I really love the scene where young Chae-kyung stretches her arms out to the wind and whistles, and Yeok joins her too with the thought that she’s an interesting girl. I love how Yeok gazes at her on a rainy day when they’re being tailed, and you can’t forget the sweetest proposal I’ve ever seen in a saeguk drama, where he asks to be friends for the rest of their lives.
Seven Day Queen
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“It started when we were younger…”
This is one of my weaknesses when it comes to dramas. When it all started back when they were younger, it always makes me think they’re making a good foundation for a strong relationship. This background is something no one can replace and it secures a spot in each other’s lives no matter what happens later. What most people call “just puppy love” can be as strong as wild beasts that can take your life in a snap. It’s like a tattoo that you’ll always have. Most often, it’s never forgotten.
So far, The Moon That Embraces the Sun is the best drama that describes what I mean. An unexpected encounter that turns into one of the best love stories I’ve ever seen in dramaland. I just love how great their love is for each other that even presumed death and memory loss (not to mention the many years that passed when they were far away from each other) didn’t stand a chance to win over the fight of their true love.
Stairway to Heaven
In Autumn Fairy Tale, who can forget the story about the unexplainable affection these two have for each other, masked in sibling love? It shows how your heart knows what you’re trying to hide the most, the kind of love that goes past the boundaries. The couple somehow grew up as brother and sister but still ended up facing what they truly feel for each other ever since they were young. It also shows how well they’ve waited for each other with a longing heart and the desire to be together despite the circumstances they are in.
Stairway to Heaven was the story about childhood friends that later on turns into love. The pain in this love story was very addicting for me. I will never forget the way it broke my heart at a very young age, but I couldn’t help but ask for more because their story was a perfect sweet poison. Their love would’ve been perfect is the thought that never leaves my mind while watching this drama, but I can’t complain because aside from being exhausted from buckets of tears that were shed, it’s all worth the pain anyway.
She Was Pretty
She Was Pretty: These lovely puppies! I can’t help but smile whenever I remember their scenes (insert the song ‘’Close to You”). Isn’t it amazing that in this drama they just emphasize that looks doesn’t matter as long as you have a great personality and a very good heart? Despite the heroine being almost perfect when they were younger, it wasn’t a reason for her not to care for the boy when he was less popular. This is definitely one good show for the heart and will make you believe that love is stronger than what your eyes can see.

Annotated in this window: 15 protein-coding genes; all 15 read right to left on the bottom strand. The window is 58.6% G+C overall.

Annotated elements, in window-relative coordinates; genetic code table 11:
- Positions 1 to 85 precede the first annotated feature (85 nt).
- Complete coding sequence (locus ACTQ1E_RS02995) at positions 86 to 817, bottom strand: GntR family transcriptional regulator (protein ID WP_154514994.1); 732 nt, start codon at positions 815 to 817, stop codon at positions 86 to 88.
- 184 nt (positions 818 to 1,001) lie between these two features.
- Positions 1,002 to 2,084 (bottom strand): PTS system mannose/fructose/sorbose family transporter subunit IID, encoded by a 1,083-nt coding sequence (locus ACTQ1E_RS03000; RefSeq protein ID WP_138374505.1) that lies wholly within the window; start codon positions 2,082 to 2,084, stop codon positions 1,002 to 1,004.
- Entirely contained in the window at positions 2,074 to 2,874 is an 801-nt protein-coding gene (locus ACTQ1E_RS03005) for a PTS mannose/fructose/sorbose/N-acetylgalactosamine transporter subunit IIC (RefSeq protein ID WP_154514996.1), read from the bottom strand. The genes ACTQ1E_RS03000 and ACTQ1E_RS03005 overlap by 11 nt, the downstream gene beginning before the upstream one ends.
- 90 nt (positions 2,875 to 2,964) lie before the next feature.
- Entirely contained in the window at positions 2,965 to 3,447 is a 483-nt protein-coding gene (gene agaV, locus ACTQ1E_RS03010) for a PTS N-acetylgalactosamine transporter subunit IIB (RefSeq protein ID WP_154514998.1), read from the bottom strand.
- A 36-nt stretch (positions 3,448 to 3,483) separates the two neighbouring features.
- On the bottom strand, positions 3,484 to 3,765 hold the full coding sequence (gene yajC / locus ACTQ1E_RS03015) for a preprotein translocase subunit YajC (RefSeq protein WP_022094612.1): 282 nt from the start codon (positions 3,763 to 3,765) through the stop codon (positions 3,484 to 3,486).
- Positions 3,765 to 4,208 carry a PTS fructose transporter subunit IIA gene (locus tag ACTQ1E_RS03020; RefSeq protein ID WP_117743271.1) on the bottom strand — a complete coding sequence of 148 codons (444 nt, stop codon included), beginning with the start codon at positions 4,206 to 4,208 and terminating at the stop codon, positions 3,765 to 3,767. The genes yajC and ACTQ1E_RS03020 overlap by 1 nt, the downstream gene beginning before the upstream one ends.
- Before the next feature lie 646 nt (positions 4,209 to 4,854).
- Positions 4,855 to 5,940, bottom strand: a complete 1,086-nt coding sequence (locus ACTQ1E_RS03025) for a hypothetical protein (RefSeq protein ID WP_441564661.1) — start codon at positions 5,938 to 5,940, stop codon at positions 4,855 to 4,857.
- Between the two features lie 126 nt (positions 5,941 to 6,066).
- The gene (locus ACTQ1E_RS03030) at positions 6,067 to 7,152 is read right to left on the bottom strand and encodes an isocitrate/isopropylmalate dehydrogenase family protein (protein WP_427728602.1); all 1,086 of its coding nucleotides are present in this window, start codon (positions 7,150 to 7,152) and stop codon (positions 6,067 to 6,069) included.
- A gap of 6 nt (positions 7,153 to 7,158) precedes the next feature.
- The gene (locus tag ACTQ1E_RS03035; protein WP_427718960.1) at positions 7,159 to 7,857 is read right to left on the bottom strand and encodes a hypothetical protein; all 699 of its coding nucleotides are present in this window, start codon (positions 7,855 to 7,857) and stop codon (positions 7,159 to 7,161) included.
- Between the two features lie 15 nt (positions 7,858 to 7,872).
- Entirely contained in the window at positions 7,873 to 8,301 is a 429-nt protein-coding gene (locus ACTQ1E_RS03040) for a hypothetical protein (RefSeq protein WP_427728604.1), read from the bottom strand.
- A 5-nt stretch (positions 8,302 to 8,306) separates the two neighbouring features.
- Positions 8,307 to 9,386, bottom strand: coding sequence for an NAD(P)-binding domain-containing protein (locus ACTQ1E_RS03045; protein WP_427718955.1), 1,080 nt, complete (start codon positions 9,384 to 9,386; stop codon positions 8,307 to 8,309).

Weightlifting Fairy Kim Bok-ju is another one of the best-friends-to-lovers stories out there, a very delightful drama from start to finish. In this one, it shows how deep our hero’s love for the heroine is because it all started back when they were still little kids. Of course it all started as what most call a crush but it ended up as a heartwarming love story (and can’t help but to mention, eventually gave us one of the best real-life K-drama couples).
Weightlifting Fairy Kim Bok-ju
I know Seven Day Queen is still an ongoing drama, but I bet whoever was able to see it already agrees that the start of this drama is daebak! The chemistry with the young actors was just on point and left you asking for more so I feel the need to include it on this list. Can’t wait how their young love will turn into a great love even with a taste of tragedy.
This kind of story may sound cheesy and too good to be true for some people, but I really find it irresistible, maybe because it feeds my fantasy and makes me believe in a kind of love that lasts a lifetime. I’ve been watching K-dramas since ten or twelve years ago and this is definitely my catnip. Anyone else with me?
Seven Day Queen
- [Dramaland Catnip] Bromances and girlfriends
- [Dramaland Catnip] Sibling love and fauxcest
- [Dramaland Catnip] Beta males and the alpha ladies who love them
- [Dramaland Catnip] The bad boys of dramaland
- [Dramaland Catnip] Prickly marshmallows and tsundere heroes
- [Dramaland Catnip] Reverse harems
- [Dramaland Catnip] Noona romances
- [Dramaland Catnip] Secret identities and alter egos
- [Dramaland Catnip] Disastrous first meetings
- [Dramaland Catnip] Cohabitation shenanigans
- [Dramaland Catnip] Enemies turned lovers
- [Dramaland Catnip] Crossdressing and gender-bending romances
- [Dramaland Catnip] Opponents turned allies
- [Dramaland Catnip] Marriage before dating
- [Dramaland Catnip] Swooning for dramatic height differences
- [Dramaland Catnip] Ragtag bands of misfits
- [Dramaland Catnip] Finding satisfaction in sad love stories
- [Dramaland Catnip] The magic of bad drama magic
- [Dramaland Catnip] The stinging embarrassment of thinking someone likes you… when they don’t
- [Dramaland Catnip] When the hero falls first
- [Dramaland Catnip] The angst and thrills of dramaland’s reunited lovers
- What’s your dramaland catnip? Tell us your stories!